At speeds as low as 60 km/h, aerodynamic drag becomes a factor which significantly influences consumption. Just as important is the perfect harmonisation of lift coefficients at the front and rear suspension (cLF and cLR value). They allow for agile handling, strong directional stability at higher speed ranges and a safe driving feel in crosswinds. The effects of the superb aerodynamics can be felt even in the interior, where the wind-noise comfort is unparalleled in this class. This proves once again that good aerodynamics is never an end in itself, but rather has lasting effects in many directions.
126 model series Mercedes-Benz S-Class (1979 to 1992) in the wind tunnel in Untertürkheim. Photo from 1980.
80F135
Wind tunnel at the Untertürkheim plant. The origins of the wind tunnel and of the turbine date back to 1939, and it was one of the first installations used to measure full-sized vehicles.
13C487_042
Mercedes-Benz S-Class, model series 126 (1979 to 1991), in the wind tunnel at the Untertürkheim plant. Photo from 1980. This S-Class was the first Mercedes-Benz production vehicle to be systematically developed and designed with aerodynamic considerations in mind. The result: with a drag coefficient of 0.359, it far outranked the international competition in its segment.
80F134
Mercedes-Benz S-Class saloon from model series 126 (1979 to 1992). This series was the first Mercedes-Benz production vehicle to be consistently developed and designed with aerodynamics in mind. The result was that, with a cd rating of 0.36 at the end of the 1970s, it already occupied a leading position in its segment by international standards.
80F137
Mercedes-Benz S-Class, model series 126 (1979 to 1991), in the wind tunnel at the Untertürkheim plant. Photo from 1980. This S-Class was the first Mercedes-Benz production vehicle to be systematically developed and designed with aerodynamic considerations in mind. The result: with a drag coefficient of 0.359, it far outranked the international competition in its segment.
80F139
Mercedes-Benz S-Class, model series 126 (1979 to 1991), in the wind tunnel at the Untertürkheim plant. Photo from 1980. Woollen threads affixed to the body indicated where unfavourable eddy currents were occurring. This S-Class was the first Mercedes-Benz production vehicle to be systematically developed and designed with aerodynamic considerations in mind. The result: with a drag coefficient of 0.359, it far outranked the international competition in its segment.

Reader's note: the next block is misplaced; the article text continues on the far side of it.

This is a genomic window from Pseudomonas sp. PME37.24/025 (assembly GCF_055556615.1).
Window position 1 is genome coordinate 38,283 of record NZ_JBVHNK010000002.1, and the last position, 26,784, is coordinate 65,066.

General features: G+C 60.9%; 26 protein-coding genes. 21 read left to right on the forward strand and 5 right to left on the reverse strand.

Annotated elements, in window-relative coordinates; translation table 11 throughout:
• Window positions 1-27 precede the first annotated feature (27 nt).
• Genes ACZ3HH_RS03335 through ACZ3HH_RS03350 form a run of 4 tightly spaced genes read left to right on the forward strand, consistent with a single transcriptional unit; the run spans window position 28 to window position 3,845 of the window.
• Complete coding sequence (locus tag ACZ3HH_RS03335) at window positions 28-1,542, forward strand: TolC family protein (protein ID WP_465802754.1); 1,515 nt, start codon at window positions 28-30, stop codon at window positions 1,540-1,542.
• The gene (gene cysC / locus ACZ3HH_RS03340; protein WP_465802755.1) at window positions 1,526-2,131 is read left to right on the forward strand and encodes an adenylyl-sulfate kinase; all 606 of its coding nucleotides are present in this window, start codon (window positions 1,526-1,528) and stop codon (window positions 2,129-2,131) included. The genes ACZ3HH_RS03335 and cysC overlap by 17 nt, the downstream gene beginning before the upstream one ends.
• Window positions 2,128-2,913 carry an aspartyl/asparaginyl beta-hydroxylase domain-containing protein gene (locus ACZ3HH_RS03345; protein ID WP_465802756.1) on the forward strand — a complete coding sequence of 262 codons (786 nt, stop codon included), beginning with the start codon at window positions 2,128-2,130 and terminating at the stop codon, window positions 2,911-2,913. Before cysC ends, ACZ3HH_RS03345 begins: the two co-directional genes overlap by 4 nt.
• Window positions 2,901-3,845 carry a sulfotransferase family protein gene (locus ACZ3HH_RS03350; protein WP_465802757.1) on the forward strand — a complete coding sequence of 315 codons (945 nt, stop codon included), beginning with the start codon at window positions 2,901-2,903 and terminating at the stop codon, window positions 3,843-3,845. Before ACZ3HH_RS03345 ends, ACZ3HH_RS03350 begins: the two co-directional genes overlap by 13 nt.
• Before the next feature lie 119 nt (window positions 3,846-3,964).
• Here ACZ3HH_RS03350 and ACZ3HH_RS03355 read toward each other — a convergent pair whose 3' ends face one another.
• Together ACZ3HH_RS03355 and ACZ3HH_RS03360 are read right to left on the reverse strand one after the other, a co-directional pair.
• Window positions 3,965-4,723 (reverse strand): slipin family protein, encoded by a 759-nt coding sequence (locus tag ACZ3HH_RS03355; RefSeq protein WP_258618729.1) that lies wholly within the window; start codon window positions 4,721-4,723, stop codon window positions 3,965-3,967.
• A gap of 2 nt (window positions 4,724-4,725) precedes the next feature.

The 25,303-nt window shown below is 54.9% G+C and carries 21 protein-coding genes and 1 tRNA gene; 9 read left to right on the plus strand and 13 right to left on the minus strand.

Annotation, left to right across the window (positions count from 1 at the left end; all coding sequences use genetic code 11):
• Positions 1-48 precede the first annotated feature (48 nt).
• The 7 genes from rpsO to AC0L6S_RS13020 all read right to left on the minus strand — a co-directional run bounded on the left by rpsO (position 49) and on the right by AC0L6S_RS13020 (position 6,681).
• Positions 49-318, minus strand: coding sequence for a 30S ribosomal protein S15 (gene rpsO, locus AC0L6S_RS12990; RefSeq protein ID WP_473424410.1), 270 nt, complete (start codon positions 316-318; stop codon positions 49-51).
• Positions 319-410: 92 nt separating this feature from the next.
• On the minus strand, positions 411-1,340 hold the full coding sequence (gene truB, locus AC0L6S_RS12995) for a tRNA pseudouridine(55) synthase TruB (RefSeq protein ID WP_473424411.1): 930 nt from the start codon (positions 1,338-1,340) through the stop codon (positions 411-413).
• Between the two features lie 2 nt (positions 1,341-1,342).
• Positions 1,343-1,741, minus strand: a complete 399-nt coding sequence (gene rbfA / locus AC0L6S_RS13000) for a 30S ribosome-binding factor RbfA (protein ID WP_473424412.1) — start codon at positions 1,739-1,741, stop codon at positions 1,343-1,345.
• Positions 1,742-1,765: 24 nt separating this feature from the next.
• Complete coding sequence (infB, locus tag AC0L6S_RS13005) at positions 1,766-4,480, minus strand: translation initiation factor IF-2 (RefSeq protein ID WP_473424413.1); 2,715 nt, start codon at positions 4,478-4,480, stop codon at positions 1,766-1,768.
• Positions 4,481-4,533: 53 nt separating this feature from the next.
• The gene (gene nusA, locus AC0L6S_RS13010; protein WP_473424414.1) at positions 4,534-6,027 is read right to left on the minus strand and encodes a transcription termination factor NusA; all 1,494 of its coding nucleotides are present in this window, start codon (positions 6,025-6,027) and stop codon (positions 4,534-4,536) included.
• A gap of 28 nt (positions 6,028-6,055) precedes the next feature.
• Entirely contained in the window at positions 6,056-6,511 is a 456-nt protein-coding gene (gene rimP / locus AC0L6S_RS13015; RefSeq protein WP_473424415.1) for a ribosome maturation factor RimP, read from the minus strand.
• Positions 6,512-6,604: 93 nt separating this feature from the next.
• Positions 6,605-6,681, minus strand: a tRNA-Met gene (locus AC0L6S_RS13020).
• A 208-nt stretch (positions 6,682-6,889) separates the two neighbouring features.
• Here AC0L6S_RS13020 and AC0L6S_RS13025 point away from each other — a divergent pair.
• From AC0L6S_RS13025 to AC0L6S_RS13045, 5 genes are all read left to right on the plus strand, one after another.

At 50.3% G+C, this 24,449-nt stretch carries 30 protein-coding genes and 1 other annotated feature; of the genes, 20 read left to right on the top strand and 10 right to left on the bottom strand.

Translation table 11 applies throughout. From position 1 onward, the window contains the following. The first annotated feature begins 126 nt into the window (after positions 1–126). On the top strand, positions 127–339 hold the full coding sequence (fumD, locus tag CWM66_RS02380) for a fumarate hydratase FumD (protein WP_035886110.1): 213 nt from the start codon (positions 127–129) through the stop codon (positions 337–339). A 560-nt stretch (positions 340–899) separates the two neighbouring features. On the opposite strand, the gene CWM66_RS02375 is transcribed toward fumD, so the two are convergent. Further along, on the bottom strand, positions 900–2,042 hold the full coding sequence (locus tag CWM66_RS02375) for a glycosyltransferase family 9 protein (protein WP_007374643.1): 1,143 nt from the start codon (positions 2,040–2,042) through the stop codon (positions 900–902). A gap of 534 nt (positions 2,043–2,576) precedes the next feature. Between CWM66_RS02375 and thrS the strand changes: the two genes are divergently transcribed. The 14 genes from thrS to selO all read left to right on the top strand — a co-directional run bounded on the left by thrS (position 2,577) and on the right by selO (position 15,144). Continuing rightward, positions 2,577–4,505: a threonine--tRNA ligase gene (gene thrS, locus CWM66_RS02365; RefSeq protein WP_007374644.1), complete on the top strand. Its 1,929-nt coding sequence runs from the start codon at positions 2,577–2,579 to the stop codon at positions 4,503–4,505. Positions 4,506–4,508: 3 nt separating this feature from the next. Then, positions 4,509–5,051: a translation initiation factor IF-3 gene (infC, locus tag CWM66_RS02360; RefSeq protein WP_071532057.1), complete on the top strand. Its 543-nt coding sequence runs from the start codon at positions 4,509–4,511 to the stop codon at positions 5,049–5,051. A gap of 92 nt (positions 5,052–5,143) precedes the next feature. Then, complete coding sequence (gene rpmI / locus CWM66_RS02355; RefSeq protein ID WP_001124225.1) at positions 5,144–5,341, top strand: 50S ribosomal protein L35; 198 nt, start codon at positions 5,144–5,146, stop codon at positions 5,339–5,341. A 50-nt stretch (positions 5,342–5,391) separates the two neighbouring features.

80F138
Wind tunnel at the Mercedes-Benz Untertürkheim plant with traversing system, schematic drawing. The origin of the wind tunnel dates back to 1939, and it was one of the first installations used to measure full-sized vehicles.
87F318
Mercedes-Benz S-Class, model series 126 (1979 to 1991), in the wind tunnel at the Untertürkheim plant, together with the diesel-powered economobile, the world-record holder at the time. Photo from 1980. Woollen threads affixed to the body indicated where unfavourable eddy currents were occurring. This S-Class was the first Mercedes-Benz production vehicle to be systematically developed and designed with aerodynamic considerations in mind. The result: with a drag coefficient of 0.359, it far outranked the international competition in its segment.
80F263
Wind tunnel at the Untertürkheim plant with Mercedes-Benz 300 SL Coupé (W 198, 1954 to 1957). The origin of the wind tunnel dates back to 1939, and it was one of the first installations used to measure full-sized vehicles.
1998M326
Wind tunnel at the Untertürkheim plant with Mercedes-Benz 300 SL Coupé (W 198, 1954 to 1957). Photo from 1955. The origin of the wind tunnel dates back to 1939, and it was one of the first installations used to measure full-sized vehicles.
2007DIG896
Mercedes-Benz S-Class, model series 126 (1979 to 1991), type 280 SE, in the wind tunnel at the Untertürkheim plant. This S-Class was the first Mercedes-Benz production vehicle to be systematically developed and designed with aerodynamic considerations in mind. The result: with a drag coefficient of 0.359, it far outranked the international competition in its segment.
2007M922
Wind tunnel building at the Untertürkheim plant, historical photo. Photo from 1972. The origin of the wind tunnel dates back to 1939, and it was one of the first installations used to measure full-sized vehicles.
72204-9A
Wind tunnel building at the Untertürkheim plant, historical photo. Photo from 1972. The origin of the wind tunnel dates back to 1939, and it was one of the first installations used to measure full-sized vehicles.
72204-2A
Design model of the Mercedes-Benz S-Class, model series 140 (1991 to 1998), in the wind tunnel at the Untertürkheim plant. Photo from 1990. With a drag coefficient of 0.30, this S-Class achieved a new world record over the international competition – and also showed that a vehicle´s size and excellent aerodynamics are not a contradiction in terms.
A90F1654
Design model of the Mercedes-Benz S-Class, model series 140 (1991 to 1998), in the wind tunnel at the Untertürkheim plant. Photo from 1990. With a drag coefficient of 0.30, this S-Class achieved a new world record over the international competition – and also showed that a vehicle´s size and excellent aerodynamics are not a contradiction in terms.
A90F1653
Underbody of Mercedes-Benz S-Class, model series 140 (1991 to 1998). The covered underbody plays a key role in this car´s excellent drag coefficient of 0.30, which earned it a new world record over the international competition – and also showed that a vehicle´s size and exemplary aerodynamics are not a contradiction in terms. Photo from 1990.
D90F2062
Mercedes-Benz 220 S (W 111, 1959 to 1965) in the wind tunnel at the Untertürkheim plant. The origin of the wind tunnel dates back to 1939, and it was one of the first installations used to measure full-sized vehicles.
U5569
Loading